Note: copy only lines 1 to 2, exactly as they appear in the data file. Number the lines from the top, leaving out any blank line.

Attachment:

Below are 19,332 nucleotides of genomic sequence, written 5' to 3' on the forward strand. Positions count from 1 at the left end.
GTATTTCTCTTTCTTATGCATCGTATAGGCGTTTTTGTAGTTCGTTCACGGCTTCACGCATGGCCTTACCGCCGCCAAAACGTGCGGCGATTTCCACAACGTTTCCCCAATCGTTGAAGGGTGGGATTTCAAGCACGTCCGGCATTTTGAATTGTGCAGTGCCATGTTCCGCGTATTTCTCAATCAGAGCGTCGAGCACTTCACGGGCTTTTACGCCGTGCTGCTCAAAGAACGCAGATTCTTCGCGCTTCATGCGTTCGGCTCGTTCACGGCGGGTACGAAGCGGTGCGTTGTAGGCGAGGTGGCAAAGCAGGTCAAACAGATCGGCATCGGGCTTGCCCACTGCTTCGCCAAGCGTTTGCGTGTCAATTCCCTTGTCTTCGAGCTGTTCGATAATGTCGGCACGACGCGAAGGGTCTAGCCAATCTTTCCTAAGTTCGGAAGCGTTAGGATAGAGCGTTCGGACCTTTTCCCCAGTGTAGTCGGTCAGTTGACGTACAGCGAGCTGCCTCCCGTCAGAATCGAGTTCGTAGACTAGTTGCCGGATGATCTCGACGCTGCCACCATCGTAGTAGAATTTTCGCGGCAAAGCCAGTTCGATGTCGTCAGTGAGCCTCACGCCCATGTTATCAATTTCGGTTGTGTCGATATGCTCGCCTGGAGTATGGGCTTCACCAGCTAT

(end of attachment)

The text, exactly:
Below are 19,332 nucleotides of genomic sequence, written 5' to 3' on the forward strand. Positions count from 1 at the left end.
GTATTTCTCTTTCTTATGCATCGTATAGGCGTTTTTGTAGTTCGTTCACGGCTTCACGCATGGCCTTACCGCCGCCAAAACGTGCGGCGATTTCCACAACGTTTCCCCAATCGTTGAAGGGTGGGATTTCAAGCACGTCCGGCATTTTGAATTGTGCAGTGCCATGTTCCGCGTATTTCTCAATCAGAGCGTCGAGCACTTCACGGGCTTTTACGCCGTGCTGCTCAAAGAACGCAGATTCTTCGCGCTTCATGCGTTCGGCTCGTTCACGGCGGGTACGAAGCGGTGCGTTGTAGGCGAGGTGGCAAAGCAGGTCAAACAGATCGGCATCGGGCTTGCCCACTGCTTCGCCAAGCGTTTGCGTGTCAATTCCCTTGTCTTCGAGCTGTTCGATAATGTCGGCACGACGCGAAGGGTCTAGCCAATCTTTCCTAAGTTCGGAAGCGTTAGGATAGAGCGTTCGGACCTTTTCCCCAGTGTAGTCGGTCAGTTGACGTACAGCGAGCTGCCTCCCGTCAGAATCGAGTTCGTAGACTAGTTGCCGGATGATCTCGACGCTGCCACCATCGTAGTAGAATTTTCGCGGCAAAGCCAGTTCGATGTCGTCAGTGAGCCTCACGCCCATGTTATCAATTTCGGTTGTGTCGATATGCTCGCCTGGAGTATGGGCTTCACCAGCTAT